Over the last few days the wires at BWTAS have been humming. After coming across this 1994 online newspaper article (which had stripped out the relevant images) about a tower near Clifton in Somerset, some members have been trying to locate an image of it but it has been elusive. This is nothing new to water tower hunters but this time we thought we'd do a bit of crowd-sourcing and see if anyone can help us locate an image via this blog.
It's not this observatory, often misidentified as a water tower, near the Clifton bridge.
It's not this 1957 concrete water tower also in sight of the bridge on Stoke Road (via Geograph).
It's not the 1905 Knowle Water Tower in Jubilee Road in Bristol which is close to the Cadburys factory (via Clare Johnson).
It's very like to be this tower located on the corner of St. Mary's Road and Church Road in Leigh Wood but we'd really like a street level photo to properly match the description (via Bing).
Can anyone help us locate a better image and whatever became of the water tower's owner Mr. West in the end?
If you have an image of this tower, please send us a link via the comments page.
THE INDEPENDENT Thursday, 12 May 1994
HARRY WEST has always had an eye for nice old buildings that other people have finished with and want to pull down. Years ago, as director of the Greater London Arts Association, he showed local authorities how to convert banana warehouses into film studios.
In 1976, newly-retired as a recreational teacher, the wartime Hurricane fighter pilot saw a 47ft- tall castellated Victorian water tower for sale in Leigh Woods, Bristol.
The stone tower, with its commanding views, had been built in 1868, four years after Brunel's Clifton suspension bridge crossing the nearby Avon Gorge. Its owners, the Bristol Waterworks Company, had put it on the market with planning permission for demolition and replacement by a block of flats.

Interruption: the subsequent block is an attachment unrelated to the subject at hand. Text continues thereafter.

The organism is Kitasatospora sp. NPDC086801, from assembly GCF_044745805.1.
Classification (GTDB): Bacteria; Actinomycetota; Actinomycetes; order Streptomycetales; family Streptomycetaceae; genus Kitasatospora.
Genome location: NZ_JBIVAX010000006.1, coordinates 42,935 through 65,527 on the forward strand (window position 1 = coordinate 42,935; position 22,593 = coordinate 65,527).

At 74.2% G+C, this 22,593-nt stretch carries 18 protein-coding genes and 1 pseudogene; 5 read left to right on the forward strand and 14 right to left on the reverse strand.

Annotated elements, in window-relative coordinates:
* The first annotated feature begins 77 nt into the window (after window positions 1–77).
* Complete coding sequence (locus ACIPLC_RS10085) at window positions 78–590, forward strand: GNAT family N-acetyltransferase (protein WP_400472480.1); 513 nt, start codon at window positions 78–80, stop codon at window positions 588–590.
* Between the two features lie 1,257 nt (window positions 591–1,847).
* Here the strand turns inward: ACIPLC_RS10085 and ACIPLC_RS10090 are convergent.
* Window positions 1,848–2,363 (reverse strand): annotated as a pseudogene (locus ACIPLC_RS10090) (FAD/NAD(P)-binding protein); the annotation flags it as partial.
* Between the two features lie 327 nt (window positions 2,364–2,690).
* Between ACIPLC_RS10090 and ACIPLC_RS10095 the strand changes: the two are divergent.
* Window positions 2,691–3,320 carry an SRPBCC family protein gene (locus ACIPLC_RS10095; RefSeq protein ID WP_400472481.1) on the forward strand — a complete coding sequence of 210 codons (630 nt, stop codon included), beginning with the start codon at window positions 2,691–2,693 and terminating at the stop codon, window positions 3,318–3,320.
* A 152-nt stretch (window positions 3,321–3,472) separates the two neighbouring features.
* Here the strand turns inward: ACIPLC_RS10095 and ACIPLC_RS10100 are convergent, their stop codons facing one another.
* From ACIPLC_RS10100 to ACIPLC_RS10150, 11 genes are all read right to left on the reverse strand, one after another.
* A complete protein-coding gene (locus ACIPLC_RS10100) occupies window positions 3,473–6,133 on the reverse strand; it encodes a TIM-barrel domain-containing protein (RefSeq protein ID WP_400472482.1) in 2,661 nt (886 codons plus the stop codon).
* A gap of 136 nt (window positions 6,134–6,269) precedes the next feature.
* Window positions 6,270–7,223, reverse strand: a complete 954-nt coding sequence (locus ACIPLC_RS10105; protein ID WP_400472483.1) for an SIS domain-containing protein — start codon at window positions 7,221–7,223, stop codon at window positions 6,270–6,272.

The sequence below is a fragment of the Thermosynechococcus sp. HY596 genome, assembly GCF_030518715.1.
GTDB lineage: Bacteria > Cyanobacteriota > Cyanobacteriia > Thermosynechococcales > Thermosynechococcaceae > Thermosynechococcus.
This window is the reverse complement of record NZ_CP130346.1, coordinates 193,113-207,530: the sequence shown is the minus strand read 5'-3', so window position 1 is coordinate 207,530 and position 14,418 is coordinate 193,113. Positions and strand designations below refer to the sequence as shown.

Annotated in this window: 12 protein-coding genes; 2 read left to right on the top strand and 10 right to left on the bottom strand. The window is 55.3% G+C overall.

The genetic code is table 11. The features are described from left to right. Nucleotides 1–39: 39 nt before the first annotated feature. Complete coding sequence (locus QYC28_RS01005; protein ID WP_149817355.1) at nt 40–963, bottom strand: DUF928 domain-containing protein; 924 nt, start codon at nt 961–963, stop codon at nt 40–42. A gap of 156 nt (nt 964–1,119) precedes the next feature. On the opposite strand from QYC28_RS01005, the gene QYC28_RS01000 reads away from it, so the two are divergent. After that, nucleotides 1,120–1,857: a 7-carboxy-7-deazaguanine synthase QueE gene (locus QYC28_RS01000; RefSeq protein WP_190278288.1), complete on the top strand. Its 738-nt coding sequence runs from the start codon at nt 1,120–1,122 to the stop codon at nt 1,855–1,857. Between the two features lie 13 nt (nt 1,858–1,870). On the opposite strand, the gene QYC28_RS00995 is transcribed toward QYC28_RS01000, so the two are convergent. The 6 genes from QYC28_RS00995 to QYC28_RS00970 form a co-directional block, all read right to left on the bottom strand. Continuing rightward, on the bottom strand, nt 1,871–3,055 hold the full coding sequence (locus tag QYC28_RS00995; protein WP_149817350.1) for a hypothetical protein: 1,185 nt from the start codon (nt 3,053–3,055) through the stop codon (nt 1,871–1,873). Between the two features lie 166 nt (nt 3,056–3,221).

'I told them knocking it down would be a crime against humanity,' Mr West said.
The building was not listed, but even though Woodspring District Council tried to do so, there was little enthusiasm at the time for preserving industrial architecture and the Department of the Environment ruled that it was of local, not national, interest.
Mr West said: 'In fact it was one of the first towers of its kind in Britain. It was built to provide water for the Cadburys and Wills and their retainers, including two gigantic family Victorian houses for the Wills. So it's in this exclusive gentlemen's residential area and as water towers go, it's posh.'
Mr West sank his life savings into a five-room conversion job that respected the old tower's history. He removed 35 tons of stone by hand to create windows for living rooms, bathrooms and a big third-floor guest room.
'I tried to keep the concept of a tower so you walk through the front door and up the building with open-plan stairs,' he said.
'I retained all the industrial features like the 30ft pipe which delivered water to the people of Leigh Woods and is now a chimney for my wood-burning stove.'
The original 25ft-square water tank, built by Bristol Wagon Works in 1867 and weighing 300 tons when full, is still in place surrounded by a gallery.
Now aged 72, and with his eyesight failing, Mr West has decided the time has come to pass on his personal act of conservation to a younger generation.
After 22 years inside the tower's 4ft-thick walls, he has put the old tower on the market for offers in excess of £245,000.
Suffering from glaucoma and soon no longer able to drive, he wants to move to Bristol to be able to continue his latest career as a teacher of ballroom dancing.
'I've got to move on, to do new things as I've always done, to travel,' he said. 'But I'll miss the old tower. It's got my heart and soul in it now.'